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Thread: Alaska Cruises

  1. #11
    Thanks all!
    So I'm thinking id book a 6 months to a year ahead.. That seem smart?

  2. #12
    Yes, best to book as soon as the cruise line releases dates for the 2018 Alaska season (which is generally May-September). You may want to talk to a cruise specialist travel agent rather than go through the cruiseline directly. They can keep an eye out for specials, release dates, and often get you a better deal than you can get through the cruise lines. I have had a lot of success using www.cruisecompete.com . You put in the cruise you want to take, and then over the next few days travel agents from around the country send you bids/deals for that cruise. You can specify that you are only interested in full wheelchair accessible cabins on your request.

    (KLD)

  3. #13
    Senior Member bigtop1's Avatar
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    Quote Originally Posted by wes4dbt View Post
    You said you had a suite. Did it have a private bedroom and balcony? If so, what was your opinion of the balcony.
    The suite has a private bathroom complete with shower, sink, toilet, etc. We get the suite because it provides us with ample room to move in and around it. It has a couch, small fridge, coffee table and and queen size bed. There is also a nice mirrored dresser. The balcony is there for us whenever we choose to use it. It is nice to sip coffee on it as well as catch the stars at night. We are by no means well off but, we save up enough to get the suite knowing that it is a lot more comfortable.
    I refuse to tip toe through life, only to arrive safely at death.

  4. #14
    Quote Originally Posted by bigtop1 View Post
    The suite has a private bathroom complete with shower, sink, toilet, etc. We get the suite because it provides us with ample room to move in and around it. It has a couch, small fridge, coffee table and and queen size bed. There is also a nice mirrored dresser. The balcony is there for us whenever we choose to use it. It is nice to sip coffee on it as well as catch the stars at night. We are by no means well off but, we save up enough to get the suite knowing that it is a lot more comfortable.
    So no private bedroom, does the couch have a hide-a-bed? I'm asking because I'm single but would be with my son. I know they can set the bed up as two twin or one king. I need room to roll over, so I don't want to spend 7 or 10 days on trying to sleep on a twin bed. I'd like to find an accessible room with one full size bed and one or more additional beds. Thought maybe a suite would have additional sleeping areas. I've thought about purchasing an inexpensive inner cabin for my son but the problem is I would have to pay for two people in his cabin and two people in mind, even though there would be only one person in each room. They don't sell single person rooms.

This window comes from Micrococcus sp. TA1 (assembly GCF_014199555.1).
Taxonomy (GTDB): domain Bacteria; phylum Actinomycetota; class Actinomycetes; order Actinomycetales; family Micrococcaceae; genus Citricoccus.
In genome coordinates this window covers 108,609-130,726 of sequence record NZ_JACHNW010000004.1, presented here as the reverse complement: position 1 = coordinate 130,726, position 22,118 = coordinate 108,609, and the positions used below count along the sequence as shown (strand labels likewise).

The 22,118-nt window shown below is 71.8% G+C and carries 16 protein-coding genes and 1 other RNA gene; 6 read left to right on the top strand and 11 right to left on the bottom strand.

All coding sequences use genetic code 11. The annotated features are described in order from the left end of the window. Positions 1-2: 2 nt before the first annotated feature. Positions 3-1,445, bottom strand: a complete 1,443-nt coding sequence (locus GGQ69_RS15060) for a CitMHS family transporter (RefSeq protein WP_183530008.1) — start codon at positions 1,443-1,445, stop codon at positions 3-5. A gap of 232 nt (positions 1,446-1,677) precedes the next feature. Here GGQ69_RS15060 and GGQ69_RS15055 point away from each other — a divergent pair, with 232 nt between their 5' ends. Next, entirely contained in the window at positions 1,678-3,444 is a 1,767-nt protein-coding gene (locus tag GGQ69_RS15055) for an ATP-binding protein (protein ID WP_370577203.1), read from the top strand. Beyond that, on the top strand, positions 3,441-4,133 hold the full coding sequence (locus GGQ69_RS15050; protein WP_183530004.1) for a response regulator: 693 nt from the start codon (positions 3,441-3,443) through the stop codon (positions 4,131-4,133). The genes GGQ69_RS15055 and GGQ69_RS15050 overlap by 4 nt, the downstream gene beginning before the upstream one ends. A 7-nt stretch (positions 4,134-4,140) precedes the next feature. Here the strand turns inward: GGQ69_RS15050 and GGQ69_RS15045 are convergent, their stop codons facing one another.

5. #15
    Some cabins that are set up to sleep 3 or 4 (rare for wheelchair accessible cabins) have either a sofa bed or a bunk bed. We needed these rooms when I traveled with my parents (my mother was the wheelchair user). We also were able to get a roll-away on some HAL ships, where an accessible cabin was big enough to accommodate this. There are far fewer accessible cabins that offer space for more than 2 people, in twin beds (or the beds pushed together) than there are cabins that will accommodate 3 or 4. They can configure the twin beds in a variety of ways.

    (KLD)

  6. #16
    Quote Originally Posted by SCI-Nurse View Post
    Some cabins that are set up to sleep 3 or 4 (rare for wheelchair accessible cabins) have either a sofa bed or a bunk bed. We needed these rooms when I traveled with my parents (my mother was the wheelchair user). We also were able to get a roll-away on some HAL ships, where an accessible cabin was big enough to accommodate this. There are far fewer accessible cabins that offer space for more than 2 people, in twin beds (or the beds pushed together) than there are cabins that will accommodate 3 or 4. They can configure the twin beds in a variety of ways.

    (KLD)
    I guess I would have to call the cruise lines to fine this information out or would www.cruisecompete.com find this out for you.

  7. #17
    For most cruise lines, you can see a floor plan of each ship on their website, and it makes it pretty easy to identify which cabins are accessible, as well as which cabins can take more than 2 passengers. Check out the ships making the route you are interested in taking. I usually also open those sites and look at them on the computer when talking to the travel agent about specific cabins. You don't want to do a "guarantee" as that just gives you a cabin, but not a specific one, in the hopes that you will get a free upgrade. That is not a good idea as rarely is the upgrade an accessible cabin. Book a specific cabin.

    (KLD)

  8. #18
    I was in Ketchikan last year on Norwegian and it docked into a small dock. There had recently been an accident where a cruise rammed the dock, it was on the news. NCL docked last year.
    T6 complete (or so I think), SCI since September 21, 2003

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